Monday, August 8, 2011

my favorite sewing projects

take less than a day, start to finish. I don't like sewing to drag on and on--I like seeing the results of my hard work--but I don't like to wait. :) There is a very particular sewing hobby very special to me that is the only one I don't mind if it takes longer. Since my son was very young, I have made my own baby carriers. Babywearing is as old as humanity, and after I learned more about it, I knew I wanted to carry my son. Why am I doing a post on Babywearing? It's important to me, and it got me interested in increasing my sewing skills. I've cursed at my sewing machine at 2 am many times, but knowing I'm challenging myself to learn more gives me that little ego-boost when a stranger compliments a carrier I made myself. But its much, much, more than that...babywearing just became normal to me, and how I went about life with a new baby. I hope this post gives you a little view into the Art of Babywearing, and a push to find out more.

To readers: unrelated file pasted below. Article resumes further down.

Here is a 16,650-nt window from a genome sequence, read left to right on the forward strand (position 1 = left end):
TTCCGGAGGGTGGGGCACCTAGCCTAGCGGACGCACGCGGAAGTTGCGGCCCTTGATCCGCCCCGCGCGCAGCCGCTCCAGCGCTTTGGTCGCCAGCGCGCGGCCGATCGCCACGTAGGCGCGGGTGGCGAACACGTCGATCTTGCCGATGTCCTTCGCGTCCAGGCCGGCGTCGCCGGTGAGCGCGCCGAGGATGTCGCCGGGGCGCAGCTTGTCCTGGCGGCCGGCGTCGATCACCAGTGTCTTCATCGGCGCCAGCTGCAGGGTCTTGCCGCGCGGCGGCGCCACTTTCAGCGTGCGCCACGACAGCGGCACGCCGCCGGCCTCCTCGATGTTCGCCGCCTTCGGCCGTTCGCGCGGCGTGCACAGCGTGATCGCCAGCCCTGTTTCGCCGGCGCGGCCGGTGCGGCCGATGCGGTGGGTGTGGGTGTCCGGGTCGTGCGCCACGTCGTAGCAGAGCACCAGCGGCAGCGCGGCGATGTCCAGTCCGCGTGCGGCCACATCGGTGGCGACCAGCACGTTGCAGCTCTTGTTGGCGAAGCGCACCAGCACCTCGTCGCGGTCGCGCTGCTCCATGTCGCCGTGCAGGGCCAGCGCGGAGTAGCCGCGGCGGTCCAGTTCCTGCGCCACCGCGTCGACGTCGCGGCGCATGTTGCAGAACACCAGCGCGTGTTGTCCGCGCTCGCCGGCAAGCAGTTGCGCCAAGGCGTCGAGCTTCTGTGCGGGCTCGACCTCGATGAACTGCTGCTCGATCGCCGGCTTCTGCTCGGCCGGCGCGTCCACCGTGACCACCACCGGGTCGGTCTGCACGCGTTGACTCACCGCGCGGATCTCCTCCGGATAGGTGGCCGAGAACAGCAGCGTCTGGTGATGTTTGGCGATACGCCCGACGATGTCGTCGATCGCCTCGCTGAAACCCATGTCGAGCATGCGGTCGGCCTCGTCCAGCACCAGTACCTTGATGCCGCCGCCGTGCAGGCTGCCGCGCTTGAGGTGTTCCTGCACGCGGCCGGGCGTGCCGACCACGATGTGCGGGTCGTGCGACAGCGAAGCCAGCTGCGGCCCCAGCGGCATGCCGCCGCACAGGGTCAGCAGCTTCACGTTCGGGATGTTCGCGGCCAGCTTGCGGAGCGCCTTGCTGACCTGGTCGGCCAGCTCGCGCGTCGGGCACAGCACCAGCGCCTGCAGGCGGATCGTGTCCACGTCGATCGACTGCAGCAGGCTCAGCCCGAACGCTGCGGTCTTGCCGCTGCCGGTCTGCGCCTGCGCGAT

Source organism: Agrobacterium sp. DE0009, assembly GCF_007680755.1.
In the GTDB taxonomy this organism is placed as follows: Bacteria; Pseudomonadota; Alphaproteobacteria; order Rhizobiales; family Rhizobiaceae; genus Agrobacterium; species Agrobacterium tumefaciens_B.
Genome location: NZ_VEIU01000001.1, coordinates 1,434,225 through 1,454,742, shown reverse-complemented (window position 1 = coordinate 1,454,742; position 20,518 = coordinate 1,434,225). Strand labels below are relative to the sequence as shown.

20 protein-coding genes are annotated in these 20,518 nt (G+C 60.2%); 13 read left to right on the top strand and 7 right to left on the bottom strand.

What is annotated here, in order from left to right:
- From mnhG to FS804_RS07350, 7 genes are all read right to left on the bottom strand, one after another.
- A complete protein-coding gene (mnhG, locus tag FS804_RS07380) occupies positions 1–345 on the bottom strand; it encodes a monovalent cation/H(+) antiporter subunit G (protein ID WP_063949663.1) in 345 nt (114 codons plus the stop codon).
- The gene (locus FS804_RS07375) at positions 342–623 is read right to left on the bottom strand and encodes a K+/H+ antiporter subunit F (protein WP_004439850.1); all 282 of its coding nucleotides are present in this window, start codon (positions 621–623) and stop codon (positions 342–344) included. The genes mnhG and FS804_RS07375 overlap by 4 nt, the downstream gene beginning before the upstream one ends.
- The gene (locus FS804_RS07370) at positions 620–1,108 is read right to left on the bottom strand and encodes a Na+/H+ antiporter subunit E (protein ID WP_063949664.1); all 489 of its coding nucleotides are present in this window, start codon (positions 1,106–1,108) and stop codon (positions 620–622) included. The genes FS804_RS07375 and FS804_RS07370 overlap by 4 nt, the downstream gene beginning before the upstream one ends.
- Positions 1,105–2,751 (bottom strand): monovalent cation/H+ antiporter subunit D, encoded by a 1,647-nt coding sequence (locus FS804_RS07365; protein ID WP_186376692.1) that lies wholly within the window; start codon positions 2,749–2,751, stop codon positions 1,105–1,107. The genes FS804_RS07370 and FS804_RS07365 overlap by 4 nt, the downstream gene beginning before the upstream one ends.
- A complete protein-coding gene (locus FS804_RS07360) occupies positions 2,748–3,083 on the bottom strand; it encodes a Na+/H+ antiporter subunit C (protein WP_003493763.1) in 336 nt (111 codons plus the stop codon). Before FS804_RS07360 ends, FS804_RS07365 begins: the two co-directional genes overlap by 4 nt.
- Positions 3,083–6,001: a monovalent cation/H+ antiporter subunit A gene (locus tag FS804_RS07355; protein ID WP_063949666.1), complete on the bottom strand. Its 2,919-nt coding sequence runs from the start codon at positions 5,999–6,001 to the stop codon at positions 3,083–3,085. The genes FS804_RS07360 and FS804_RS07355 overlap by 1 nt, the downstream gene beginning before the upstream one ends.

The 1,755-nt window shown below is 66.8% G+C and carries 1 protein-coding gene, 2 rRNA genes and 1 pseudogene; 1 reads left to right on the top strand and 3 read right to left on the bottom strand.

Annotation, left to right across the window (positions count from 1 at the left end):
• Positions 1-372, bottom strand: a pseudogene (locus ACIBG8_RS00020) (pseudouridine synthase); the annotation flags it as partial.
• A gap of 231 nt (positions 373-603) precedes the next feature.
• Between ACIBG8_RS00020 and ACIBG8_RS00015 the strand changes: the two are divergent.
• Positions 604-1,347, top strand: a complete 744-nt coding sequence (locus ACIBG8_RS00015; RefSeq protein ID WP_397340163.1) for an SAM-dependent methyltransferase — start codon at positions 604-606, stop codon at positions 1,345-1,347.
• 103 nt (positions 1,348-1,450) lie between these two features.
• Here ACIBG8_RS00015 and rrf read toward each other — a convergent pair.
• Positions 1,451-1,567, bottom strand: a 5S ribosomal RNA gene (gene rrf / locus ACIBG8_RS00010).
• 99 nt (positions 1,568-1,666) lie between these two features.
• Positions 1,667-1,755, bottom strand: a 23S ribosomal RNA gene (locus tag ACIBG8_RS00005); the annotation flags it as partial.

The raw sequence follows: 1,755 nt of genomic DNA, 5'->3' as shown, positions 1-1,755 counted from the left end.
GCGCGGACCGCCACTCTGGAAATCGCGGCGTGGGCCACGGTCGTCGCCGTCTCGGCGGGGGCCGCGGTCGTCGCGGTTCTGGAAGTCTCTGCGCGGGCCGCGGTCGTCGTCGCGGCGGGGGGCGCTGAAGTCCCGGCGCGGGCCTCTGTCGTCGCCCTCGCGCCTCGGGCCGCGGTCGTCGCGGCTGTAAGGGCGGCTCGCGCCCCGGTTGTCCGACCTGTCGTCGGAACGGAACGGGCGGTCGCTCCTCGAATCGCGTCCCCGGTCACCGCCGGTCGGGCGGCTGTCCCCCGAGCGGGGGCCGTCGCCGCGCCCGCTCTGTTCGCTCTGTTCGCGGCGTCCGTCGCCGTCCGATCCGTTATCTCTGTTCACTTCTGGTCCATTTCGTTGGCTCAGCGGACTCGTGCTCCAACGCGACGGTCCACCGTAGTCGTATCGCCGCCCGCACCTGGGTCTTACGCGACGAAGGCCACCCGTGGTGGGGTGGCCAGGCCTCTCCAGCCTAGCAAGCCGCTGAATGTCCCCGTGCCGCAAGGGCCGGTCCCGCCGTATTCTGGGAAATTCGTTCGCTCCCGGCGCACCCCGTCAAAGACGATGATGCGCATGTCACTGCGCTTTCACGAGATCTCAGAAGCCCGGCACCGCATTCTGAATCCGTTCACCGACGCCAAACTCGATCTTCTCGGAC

The benefits are HUGE! My favorite moments are getting to snuggle while I get things done around the house, or while shopping. When you have a sick baby that wants held constantly and you still have dishes and laundry to do---wrapping your babe on your hip in a ringsling or on your back is GENIUS. When its so simple, easy, and cheap, I don't know more women choose using swings, bouncers, and other 'babysitting chairs' instead of holding their baby. Babywearing is more than just strapping your baby in a Bjorn in front a few times when they're little. In fact, Bjorn-style is about the worst carrier you can get for your baby and unfortunately, the easiest to find in Target or Wal-Mart. There's a reason why there's one for sale every week on Craigslist for $5--its because they're CRAP! Yes, crap. Any baby carrier worth the money must position your baby correctly, supporting their hips,back, and spine. It also must be comfortable for you to wear! I would wear my son for hours in a stretch wrap at a time during his newborn naps.